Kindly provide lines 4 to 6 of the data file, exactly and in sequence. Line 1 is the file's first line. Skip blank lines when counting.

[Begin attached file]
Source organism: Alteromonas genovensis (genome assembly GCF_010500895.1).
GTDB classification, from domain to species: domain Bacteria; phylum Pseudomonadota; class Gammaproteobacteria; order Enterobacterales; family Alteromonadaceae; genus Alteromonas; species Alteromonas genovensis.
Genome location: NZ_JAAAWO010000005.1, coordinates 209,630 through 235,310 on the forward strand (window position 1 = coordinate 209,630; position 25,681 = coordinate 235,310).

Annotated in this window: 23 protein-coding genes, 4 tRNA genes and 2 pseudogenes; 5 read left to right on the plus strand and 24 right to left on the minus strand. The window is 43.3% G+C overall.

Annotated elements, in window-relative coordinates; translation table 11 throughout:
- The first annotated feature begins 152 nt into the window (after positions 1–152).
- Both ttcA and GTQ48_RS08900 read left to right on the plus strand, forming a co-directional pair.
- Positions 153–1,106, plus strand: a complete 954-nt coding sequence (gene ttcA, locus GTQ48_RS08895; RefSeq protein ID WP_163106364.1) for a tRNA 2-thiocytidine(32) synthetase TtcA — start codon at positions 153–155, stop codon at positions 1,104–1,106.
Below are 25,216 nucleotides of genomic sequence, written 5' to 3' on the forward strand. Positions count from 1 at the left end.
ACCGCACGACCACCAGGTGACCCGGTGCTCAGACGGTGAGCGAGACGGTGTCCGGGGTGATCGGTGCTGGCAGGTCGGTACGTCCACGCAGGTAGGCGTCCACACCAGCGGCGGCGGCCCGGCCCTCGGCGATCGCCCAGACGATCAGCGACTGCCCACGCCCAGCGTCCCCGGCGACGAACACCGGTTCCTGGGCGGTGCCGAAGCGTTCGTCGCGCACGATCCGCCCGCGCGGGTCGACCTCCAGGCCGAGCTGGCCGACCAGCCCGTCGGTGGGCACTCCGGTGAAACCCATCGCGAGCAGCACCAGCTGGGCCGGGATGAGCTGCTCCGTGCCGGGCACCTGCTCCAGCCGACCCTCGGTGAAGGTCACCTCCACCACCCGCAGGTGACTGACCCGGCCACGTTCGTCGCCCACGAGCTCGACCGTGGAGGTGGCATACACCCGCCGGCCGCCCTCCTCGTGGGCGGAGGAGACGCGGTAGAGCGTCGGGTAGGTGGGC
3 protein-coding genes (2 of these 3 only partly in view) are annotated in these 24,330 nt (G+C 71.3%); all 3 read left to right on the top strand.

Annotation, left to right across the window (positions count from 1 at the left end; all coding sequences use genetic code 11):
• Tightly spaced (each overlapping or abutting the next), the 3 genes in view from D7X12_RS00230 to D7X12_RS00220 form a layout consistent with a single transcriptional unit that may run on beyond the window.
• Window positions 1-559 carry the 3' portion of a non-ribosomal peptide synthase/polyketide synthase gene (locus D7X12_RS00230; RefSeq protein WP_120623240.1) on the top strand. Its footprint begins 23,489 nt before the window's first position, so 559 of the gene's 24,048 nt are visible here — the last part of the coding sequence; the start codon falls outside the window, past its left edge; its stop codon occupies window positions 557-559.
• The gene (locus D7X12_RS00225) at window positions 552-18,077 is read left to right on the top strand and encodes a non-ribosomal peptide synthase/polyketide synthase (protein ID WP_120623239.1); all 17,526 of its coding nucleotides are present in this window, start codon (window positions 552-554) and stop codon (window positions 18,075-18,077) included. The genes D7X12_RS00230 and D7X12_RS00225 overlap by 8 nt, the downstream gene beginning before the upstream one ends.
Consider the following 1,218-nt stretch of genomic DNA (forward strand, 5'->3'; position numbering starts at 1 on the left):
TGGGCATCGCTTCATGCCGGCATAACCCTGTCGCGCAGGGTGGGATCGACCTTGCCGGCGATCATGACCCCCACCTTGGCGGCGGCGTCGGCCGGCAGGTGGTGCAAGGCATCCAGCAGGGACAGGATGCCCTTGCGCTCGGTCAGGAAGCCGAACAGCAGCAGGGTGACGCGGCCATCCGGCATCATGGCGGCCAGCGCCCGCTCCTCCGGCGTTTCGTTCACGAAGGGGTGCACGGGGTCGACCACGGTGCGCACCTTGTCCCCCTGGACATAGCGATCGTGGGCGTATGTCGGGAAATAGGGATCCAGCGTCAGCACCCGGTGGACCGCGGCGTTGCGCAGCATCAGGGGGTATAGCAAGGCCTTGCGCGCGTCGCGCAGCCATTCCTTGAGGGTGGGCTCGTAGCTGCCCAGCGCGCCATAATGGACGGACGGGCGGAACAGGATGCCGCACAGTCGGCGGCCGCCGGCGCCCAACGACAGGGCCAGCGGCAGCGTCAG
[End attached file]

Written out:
Annotated in this window: 23 protein-coding genes, 4 tRNA genes and 2 pseudogenes; 5 read left to right on the plus strand and 24 right to left on the minus strand. The window is 43.3% G+C overall.

Annotated elements, in window-relative coordinates; translation table 11 throughout:
- The first annotated feature begins 152 nt into the window (after positions 1–152).